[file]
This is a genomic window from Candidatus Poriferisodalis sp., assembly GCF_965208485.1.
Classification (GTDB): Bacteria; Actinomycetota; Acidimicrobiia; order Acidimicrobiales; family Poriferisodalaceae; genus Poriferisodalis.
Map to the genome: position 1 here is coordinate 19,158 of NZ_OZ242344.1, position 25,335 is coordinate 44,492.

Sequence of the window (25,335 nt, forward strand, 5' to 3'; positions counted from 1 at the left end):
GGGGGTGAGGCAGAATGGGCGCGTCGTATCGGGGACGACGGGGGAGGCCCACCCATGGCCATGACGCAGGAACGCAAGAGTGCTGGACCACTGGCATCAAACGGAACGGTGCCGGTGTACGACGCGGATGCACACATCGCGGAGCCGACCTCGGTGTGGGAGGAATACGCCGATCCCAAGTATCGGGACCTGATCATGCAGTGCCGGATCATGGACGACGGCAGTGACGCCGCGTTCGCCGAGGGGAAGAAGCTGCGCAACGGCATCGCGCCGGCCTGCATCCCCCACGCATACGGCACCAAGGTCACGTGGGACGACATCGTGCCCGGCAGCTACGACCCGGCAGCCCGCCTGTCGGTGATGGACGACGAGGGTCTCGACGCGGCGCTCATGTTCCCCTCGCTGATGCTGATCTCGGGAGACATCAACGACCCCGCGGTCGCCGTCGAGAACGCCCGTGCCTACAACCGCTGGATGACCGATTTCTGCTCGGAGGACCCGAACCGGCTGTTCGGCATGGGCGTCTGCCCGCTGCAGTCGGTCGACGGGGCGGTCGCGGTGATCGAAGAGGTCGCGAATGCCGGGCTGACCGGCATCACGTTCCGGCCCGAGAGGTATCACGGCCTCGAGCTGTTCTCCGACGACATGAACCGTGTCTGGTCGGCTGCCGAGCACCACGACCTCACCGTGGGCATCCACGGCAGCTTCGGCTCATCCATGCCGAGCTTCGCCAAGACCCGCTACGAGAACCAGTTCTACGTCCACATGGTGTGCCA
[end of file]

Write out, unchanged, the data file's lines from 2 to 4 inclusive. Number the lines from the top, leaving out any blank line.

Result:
Classification (GTDB): Bacteria; Actinomycetota; Acidimicrobiia; order Acidimicrobiales; family Poriferisodalaceae; genus Poriferisodalis.
Map to the genome: position 1 here is coordinate 19,158 of NZ_OZ242344.1, position 25,335 is coordinate 44,492.

Sequence of the window (25,335 nt, forward strand, 5' to 3'; positions counted from 1 at the left end):